Bhramari clears out the mind and allows it to come to a laser-pointed focus. The stillness and silence that follow the sounded practice is profound – the mind becomes primed and ready to be still.
The Bridge to Mantra
How many teachers do you know who have struggled to introduce Mantra, or even a little bit of chanting into their classes? 10 years ago, I all but wiped out a successful yoga class by introducing some bija mantras into the Asana session, and then a chant at the end. They weren’t ready. Over half of them never came back. Lesson learned.
Bee Breath can be a fun, simple and effective way to introduce some sound into our Yoga Classes, and can act as a bridge towards Mantra chanting. It takes away the need to learn complicated Sanskrit words, but still allows Students to enjoy the benefits of a practice that raises our vibrations.
And my class now? 18 months ago, we learned the Shanti Path, line by line. We chant it every week at the end of each class. They love it!
Bhramari for Healing
Bhramari Pranayama has some interesting healing properties, and can even have an impact on some medical conditions. The combination of the soothing sounds, the slow breathing, the calming effect on the Autonomic Nervous System, and the vibratory effect on a cellular level, can help with:-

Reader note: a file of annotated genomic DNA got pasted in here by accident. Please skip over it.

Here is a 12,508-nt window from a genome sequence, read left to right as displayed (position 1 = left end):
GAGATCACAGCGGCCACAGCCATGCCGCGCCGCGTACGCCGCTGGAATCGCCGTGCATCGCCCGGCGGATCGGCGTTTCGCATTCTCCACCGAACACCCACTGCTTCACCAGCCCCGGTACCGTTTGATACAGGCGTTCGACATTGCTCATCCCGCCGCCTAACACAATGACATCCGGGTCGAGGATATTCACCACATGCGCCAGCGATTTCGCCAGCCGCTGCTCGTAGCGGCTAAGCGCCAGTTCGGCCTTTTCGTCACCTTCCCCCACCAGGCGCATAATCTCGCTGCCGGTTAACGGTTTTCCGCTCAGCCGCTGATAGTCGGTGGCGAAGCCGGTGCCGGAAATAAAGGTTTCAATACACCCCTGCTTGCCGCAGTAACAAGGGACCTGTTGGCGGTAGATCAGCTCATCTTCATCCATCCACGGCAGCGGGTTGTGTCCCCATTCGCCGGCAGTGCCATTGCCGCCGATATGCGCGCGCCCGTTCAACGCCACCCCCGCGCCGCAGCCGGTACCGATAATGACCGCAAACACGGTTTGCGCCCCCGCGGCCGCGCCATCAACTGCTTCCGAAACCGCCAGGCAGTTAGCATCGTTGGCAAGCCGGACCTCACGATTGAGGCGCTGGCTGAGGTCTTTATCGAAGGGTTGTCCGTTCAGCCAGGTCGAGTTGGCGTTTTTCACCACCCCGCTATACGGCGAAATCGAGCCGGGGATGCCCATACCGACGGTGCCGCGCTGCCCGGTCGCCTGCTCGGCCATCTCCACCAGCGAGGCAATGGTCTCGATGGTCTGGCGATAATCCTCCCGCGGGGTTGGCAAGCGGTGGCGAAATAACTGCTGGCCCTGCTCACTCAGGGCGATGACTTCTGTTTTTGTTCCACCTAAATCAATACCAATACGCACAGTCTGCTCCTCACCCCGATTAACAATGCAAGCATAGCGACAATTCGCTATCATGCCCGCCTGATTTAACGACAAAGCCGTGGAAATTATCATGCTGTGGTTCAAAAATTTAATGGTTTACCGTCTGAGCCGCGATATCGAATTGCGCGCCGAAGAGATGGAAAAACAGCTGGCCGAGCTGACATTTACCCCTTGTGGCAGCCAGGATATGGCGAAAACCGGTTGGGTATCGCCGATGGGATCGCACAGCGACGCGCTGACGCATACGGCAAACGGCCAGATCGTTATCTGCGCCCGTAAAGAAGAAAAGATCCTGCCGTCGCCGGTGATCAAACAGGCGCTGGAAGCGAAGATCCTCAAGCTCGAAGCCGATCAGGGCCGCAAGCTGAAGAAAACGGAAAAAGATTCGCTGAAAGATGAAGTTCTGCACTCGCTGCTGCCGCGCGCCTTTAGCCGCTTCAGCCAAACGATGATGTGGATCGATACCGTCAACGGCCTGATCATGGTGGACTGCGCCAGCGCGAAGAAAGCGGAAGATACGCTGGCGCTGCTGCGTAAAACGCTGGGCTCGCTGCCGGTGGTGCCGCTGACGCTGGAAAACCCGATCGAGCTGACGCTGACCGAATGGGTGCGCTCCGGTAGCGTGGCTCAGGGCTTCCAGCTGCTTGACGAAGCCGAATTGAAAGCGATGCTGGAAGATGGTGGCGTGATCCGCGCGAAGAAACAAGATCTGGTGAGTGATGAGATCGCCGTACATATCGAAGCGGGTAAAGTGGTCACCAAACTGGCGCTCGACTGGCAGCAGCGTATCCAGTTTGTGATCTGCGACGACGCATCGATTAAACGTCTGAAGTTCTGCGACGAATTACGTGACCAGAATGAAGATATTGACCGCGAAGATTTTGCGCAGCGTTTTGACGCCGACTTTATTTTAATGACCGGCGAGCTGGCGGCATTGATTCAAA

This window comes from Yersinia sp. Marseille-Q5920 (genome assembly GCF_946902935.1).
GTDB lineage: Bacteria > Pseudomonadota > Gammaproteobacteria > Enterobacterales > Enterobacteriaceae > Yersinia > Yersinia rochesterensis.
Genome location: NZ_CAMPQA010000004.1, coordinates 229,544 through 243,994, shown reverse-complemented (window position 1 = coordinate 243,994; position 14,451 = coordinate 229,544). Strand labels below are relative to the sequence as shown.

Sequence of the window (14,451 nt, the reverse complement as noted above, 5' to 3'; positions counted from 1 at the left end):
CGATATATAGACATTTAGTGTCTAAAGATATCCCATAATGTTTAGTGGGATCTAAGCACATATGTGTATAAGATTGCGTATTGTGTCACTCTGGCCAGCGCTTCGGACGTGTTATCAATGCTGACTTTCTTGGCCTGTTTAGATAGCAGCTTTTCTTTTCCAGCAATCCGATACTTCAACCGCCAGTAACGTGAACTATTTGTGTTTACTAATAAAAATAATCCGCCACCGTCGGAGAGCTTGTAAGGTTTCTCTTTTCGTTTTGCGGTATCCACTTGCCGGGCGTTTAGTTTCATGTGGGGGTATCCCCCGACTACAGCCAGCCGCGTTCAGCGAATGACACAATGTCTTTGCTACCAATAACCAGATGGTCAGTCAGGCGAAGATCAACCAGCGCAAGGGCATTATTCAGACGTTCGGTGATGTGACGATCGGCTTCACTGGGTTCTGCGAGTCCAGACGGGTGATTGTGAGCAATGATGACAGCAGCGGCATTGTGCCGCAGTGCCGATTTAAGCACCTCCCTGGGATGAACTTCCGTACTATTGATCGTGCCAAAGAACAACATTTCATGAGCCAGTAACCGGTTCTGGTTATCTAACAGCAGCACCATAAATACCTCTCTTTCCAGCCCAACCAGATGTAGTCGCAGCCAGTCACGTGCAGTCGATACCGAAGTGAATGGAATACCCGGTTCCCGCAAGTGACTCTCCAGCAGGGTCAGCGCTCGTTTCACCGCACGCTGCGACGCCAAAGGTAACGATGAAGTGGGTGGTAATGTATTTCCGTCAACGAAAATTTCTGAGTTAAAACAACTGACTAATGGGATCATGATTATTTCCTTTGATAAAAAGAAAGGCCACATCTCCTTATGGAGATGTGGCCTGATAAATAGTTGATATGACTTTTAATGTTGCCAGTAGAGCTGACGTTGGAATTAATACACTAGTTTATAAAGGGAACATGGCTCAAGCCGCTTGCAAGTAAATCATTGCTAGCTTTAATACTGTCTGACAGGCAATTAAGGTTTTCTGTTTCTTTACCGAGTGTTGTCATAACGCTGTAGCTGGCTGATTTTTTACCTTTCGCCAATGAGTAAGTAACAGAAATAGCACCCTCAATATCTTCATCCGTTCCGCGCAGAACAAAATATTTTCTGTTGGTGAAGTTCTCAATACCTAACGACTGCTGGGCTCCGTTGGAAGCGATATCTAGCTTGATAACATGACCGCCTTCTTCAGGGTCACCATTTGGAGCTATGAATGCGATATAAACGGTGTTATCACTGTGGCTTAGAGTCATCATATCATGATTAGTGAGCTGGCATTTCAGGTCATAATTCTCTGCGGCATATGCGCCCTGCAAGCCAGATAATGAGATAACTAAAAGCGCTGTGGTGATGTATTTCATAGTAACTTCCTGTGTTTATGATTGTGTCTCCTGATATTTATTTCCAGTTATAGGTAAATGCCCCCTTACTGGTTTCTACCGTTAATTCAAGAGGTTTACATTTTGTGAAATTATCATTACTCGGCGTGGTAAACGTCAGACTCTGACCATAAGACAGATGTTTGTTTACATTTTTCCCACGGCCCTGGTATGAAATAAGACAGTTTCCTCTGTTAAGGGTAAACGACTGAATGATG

- High Blood Pressure
- Anxiety and Mental Tension
And possibly the most interesting claim, put forward by Swami Niranjanananda in his book “Prana, Pranayama, Prana Vidya” (Bihar School of Yoga 1998)
“It speeds up the healing of body tissue and may be practised after operations”. Page 196
Bhramari for Birth
As a Pregnancy Yoga Specialist, I have witnessed over the years how effective Bee Breath can be during the 9 months of pregnancy, during birth, and also post-natally.
I teach Bhramari as one of several specific Birthing Breaths. These consciously controlled breaths have proven to be really useful as a tool during labour to:-
- help with pain relief
- reduce the sense of overwhelm
- maintain a feeling of control
- create a ‘bubble’ of introspection, where Mums can birth quietly and remain ‘in the zone’
One unexpected benefit of using Bhramari during birth is the effect is has on the baby. Birth is a very traumatic process for babies. We have found that when Mums use Bhramari Breath during contractions, the vibratory effect of the breath seems to soothe and calm their babies, leading to less foetal heart distress.
Bhramari for Babies
Babies cry. They get agitated. Mums have always known that ‘white noise’ helps to calm fractious babies, and have instinctively used a ‘shhushing’ sound for soothing since time began. We can also use Bhramari in the same way, and it seems to have an even bigger impact. I’ve used it in my Baby Massage and Baby Yoga classes, when all the babies have a meltdown at the same time! I get the Mums to do a few rounds of Bhramari while holding their babies. The babies easily become settled and calm (except the ones who need a feed/clean nappy – no amount of humming will work then!).
Bhramari for Children
Anyone who has ever taught Yoga for Children will know how effective it is. It calms them down, helps them to concentrate and to be more attentive. And the kids love it! So for any Primary School teachers out there, try and get your students to hum, with eyes closed, for a minute before the start of your class.
This amazing, versatile Pranayama is truly a gift to us all.
(This Article appeared in the Autumn 2016 AMRITA Yoga Alliance Magazine)